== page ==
Would you remove your pet’s reproductive organs? Paw-rents who choose not to claim that this procedure is not only risky and unnecessary, it will also alter their furkid’s personality and bring about a plethora of health issues. However, paw-rents who do sterilise their furkids argue that this routine surgery lengthens the life of their pet and minimises the risk of cancers associated with the reproductive system.
Despite the overwhelming support for sterilisation from vets and governments alike – like Laval, a Canadian city, that rolled out legislation this year requiring all dogs and cats above six months to be sterilised unless they’re exempted by the vet, paw-rents still hesitate to get their furkids spayed or neutered because of misconceptions about the procedure.
We speak to local veterinarians to get the story straight. Here are the most popular myths and facts about sterilisation – can you tell which are true and which are false?
ABOUT THE SURGERY
• The Surgery Will Be Painful For My Pet
Myth. Your furkid will be put under general anaesthesia for the surgery, so it will be unable to move and won’t feel pain or discomfort. “Modern veterinary anaesthesia is considered safe,” shares veterinarian Dr Daphne Low from Mount Pleasant Animal Medical Centre (Farrer).
“Anaesthesia works by using chemicals that act on the brain to induce a temporary state of enforced unconsciousness. Plus, your pet will be administered with pain relief medication before and after surgery.”
• It’s Dangerous To Put My pet Under Anaethesia
It depends on whether your furkid has any existing health conditions that might make the surgery riskier. However, anaesthesia risks are minimal for healthy pets. A study conducted in 2008 by British veterinarians, led by Professor David Brodbelt, tracked 98,036 dogs and 79,178 cats that underwent anaesthesia. Results showed that the mortality rate was only 0.05 percent for healthy dogs and 0.11 percent for healthy cats.“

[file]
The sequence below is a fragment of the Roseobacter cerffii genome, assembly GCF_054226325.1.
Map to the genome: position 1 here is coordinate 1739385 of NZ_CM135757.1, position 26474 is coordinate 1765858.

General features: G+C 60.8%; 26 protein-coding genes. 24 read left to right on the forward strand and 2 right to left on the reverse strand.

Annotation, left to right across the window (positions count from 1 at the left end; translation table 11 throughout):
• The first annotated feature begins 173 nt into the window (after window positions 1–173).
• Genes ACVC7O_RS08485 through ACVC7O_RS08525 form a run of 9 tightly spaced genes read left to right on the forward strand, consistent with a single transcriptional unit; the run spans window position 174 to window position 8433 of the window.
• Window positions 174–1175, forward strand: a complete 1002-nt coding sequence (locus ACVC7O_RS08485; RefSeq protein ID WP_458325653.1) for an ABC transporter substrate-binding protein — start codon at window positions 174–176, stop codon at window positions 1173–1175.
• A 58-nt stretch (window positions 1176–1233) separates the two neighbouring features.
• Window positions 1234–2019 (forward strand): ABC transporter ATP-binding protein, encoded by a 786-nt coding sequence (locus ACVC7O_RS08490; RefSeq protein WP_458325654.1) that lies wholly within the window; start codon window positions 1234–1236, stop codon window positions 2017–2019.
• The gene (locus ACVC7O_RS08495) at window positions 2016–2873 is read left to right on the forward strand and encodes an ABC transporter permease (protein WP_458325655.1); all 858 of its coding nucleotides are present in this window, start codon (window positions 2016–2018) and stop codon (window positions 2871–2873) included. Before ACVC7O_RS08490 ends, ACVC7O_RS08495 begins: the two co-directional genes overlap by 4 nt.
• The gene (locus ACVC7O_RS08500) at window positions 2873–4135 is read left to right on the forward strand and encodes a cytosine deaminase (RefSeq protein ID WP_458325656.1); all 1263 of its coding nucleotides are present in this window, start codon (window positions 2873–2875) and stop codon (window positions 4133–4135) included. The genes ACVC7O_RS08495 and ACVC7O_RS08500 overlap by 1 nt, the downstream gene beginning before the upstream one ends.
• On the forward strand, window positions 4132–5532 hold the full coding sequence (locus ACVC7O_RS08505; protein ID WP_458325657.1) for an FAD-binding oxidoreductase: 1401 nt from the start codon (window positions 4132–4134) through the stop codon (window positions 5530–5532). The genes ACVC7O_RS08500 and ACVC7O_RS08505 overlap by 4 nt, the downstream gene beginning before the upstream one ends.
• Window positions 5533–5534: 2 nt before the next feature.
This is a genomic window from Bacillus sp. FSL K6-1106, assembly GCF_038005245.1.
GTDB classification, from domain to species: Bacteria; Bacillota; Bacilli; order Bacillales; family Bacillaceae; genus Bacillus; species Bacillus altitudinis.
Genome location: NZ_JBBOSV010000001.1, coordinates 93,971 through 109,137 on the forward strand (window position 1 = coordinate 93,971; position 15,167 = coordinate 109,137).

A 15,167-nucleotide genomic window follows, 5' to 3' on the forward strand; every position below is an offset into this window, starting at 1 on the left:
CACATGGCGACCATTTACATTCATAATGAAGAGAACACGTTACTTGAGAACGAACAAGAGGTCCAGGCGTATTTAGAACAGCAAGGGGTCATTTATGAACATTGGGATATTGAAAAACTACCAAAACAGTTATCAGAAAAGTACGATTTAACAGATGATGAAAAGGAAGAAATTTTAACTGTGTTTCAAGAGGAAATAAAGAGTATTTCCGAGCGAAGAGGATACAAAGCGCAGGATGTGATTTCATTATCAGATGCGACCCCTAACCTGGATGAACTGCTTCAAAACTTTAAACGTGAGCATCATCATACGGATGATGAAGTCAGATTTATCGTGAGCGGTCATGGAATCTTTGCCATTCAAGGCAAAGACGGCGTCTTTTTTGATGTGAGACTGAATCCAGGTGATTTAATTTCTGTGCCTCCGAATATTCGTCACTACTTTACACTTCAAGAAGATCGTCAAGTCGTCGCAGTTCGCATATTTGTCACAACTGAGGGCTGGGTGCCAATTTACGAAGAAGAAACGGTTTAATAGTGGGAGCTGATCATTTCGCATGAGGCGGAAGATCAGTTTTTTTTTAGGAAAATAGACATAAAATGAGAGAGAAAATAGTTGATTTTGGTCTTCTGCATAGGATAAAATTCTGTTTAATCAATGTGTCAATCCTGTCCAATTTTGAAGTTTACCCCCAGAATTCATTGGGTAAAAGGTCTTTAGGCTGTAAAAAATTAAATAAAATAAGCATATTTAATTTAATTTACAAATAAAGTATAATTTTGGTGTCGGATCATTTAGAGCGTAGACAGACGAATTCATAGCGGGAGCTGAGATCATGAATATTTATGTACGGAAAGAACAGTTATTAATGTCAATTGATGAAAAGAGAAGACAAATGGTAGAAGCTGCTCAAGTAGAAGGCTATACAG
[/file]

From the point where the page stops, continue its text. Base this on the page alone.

General anaesthetic risk is relatively small these days, as anaesthetic drugs are quite quickly metabolised, which makes them a lot safer to use,” shares Dr Philippa Spellman, the leading veterinary surgeon of Amber Vet. “This is coupled with thorough anaesthesia monitoring by trained veterinary staff, along with monitoring equipment to measure vital signs.”
• My Pet Is Too Old To Be Sterilised
Myth. While the anaesthetic risk does increase with age, sterilisation can still be performed for older animals, especially if they are healthy. “It is not so much the age, but rather the health status of the pet,” says Dr Low. “As with any surgical procedure, a thorough physical examination, medical history and blood tests will be done to ensure the animal is fit to undergo anaesthesia.”
Dr Tan agrees: “As long as the pet’s vitals are normal and monitored closely during surgery, sterilisation can still be performed on older patients, especially so if they’re suffering from diseases like prostatis or prostate enlargement in male dogs and pyometra in female dogs or cats.” Traditionally, vets recommend pets to be sterilised when they’re at least six months old—that’s when most of them reach puberty. If you’re unsure whether your pooch is healthy enough to undergo anaesthesia, speak with your veterinarian and request for blood work.
• It Doesn't Do Anything For My Pet's Health
Myth. By neutering or spaying your pet, you’re eliminating the possibility of developing diseases related to its reproductive system, such as pyometra (uterus cancer), mammary or ovarian cancer, and greatly reducing the chances of breast cancer, as well as other genital and hormone-related diseases.
• My Pet Will Gain Weight Because Of It
Myth. While it is true that your pet’s metabolic rate might decrease after sterilisation, surgery alone will not cause it to gain weight. “This will only happen if the owner is unaware that his pet has a lower metabolic rate post-sterilisation and continues to feed it the same amount of calories,” says Dr Tan. “Any weight gain can be reversed by controlling your pet’s diet and regular exercise.”
Adapted From: Body and Soul (pg 58) of Pets Apr/May 2018 issue